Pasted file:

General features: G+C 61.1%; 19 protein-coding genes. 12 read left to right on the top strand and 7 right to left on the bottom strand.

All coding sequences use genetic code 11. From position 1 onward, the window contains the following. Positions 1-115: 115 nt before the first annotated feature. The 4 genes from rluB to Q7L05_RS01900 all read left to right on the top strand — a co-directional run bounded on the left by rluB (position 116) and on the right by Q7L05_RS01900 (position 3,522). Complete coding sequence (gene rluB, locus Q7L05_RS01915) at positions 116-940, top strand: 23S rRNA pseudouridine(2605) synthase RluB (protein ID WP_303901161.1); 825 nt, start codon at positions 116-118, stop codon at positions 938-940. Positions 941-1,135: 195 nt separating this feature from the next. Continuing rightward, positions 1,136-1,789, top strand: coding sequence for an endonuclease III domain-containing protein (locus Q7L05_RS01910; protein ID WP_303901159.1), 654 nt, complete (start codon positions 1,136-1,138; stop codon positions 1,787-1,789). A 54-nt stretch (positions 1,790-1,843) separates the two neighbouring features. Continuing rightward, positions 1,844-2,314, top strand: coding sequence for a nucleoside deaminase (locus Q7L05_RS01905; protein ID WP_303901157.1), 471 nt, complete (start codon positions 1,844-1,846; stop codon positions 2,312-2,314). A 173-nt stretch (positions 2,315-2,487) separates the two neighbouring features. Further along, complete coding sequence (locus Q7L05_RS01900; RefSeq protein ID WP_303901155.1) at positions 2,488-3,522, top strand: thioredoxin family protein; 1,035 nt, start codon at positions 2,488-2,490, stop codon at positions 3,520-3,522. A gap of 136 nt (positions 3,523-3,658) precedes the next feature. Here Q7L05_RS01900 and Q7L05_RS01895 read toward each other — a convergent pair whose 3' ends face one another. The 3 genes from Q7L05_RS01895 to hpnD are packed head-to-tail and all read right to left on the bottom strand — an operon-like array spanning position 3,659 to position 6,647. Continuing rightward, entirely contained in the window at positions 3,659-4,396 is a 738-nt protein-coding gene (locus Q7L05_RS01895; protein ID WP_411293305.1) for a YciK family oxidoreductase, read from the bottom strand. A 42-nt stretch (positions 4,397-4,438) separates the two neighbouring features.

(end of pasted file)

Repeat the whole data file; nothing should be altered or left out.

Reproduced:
General features: G+C 61.1%; 19 protein-coding genes. 12 read left to right on the top strand and 7 right to left on the bottom strand.

All coding sequences use genetic code 11. From position 1 onward, the window contains the following. Positions 1-115: 115 nt before the first annotated feature. The 4 genes from rluB to Q7L05_RS01900 all read left to right on the top strand — a co-directional run bounded on the left by rluB (position 116) and on the right by Q7L05_RS01900 (position 3,522). Complete coding sequence (gene rluB, locus Q7L05_RS01915) at positions 116-940, top strand: 23S rRNA pseudouridine(2605) synthase RluB (protein ID WP_303901161.1); 825 nt, start codon at positions 116-118, stop codon at positions 938-940. Positions 941-1,135: 195 nt separating this feature from the next. Continuing rightward, positions 1,136-1,789, top strand: coding sequence for an endonuclease III domain-containing protein (locus Q7L05_RS01910; protein ID WP_303901159.1), 654 nt, complete (start codon positions 1,136-1,138; stop codon positions 1,787-1,789). A 54-nt stretch (positions 1,790-1,843) separates the two neighbouring features. Continuing rightward, positions 1,844-2,314, top strand: coding sequence for a nucleoside deaminase (locus Q7L05_RS01905; protein ID WP_303901157.1), 471 nt, complete (start codon positions 1,844-1,846; stop codon positions 2,312-2,314). A 173-nt stretch (positions 2,315-2,487) separates the two neighbouring features. Further along, complete coding sequence (locus Q7L05_RS01900; RefSeq protein ID WP_303901155.1) at positions 2,488-3,522, top strand: thioredoxin family protein; 1,035 nt, start codon at positions 2,488-2,490, stop codon at positions 3,520-3,522. A gap of 136 nt (positions 3,523-3,658) precedes the next feature. Here Q7L05_RS01900 and Q7L05_RS01895 read toward each other — a convergent pair whose 3' ends face one another. The 3 genes from Q7L05_RS01895 to hpnD are packed head-to-tail and all read right to left on the bottom strand — an operon-like array spanning position 3,659 to position 6,647. Continuing rightward, entirely contained in the window at positions 3,659-4,396 is a 738-nt protein-coding gene (locus Q7L05_RS01895; protein ID WP_411293305.1) for a YciK family oxidoreductase, read from the bottom strand. A 42-nt stretch (positions 4,397-4,438) separates the two neighbouring features.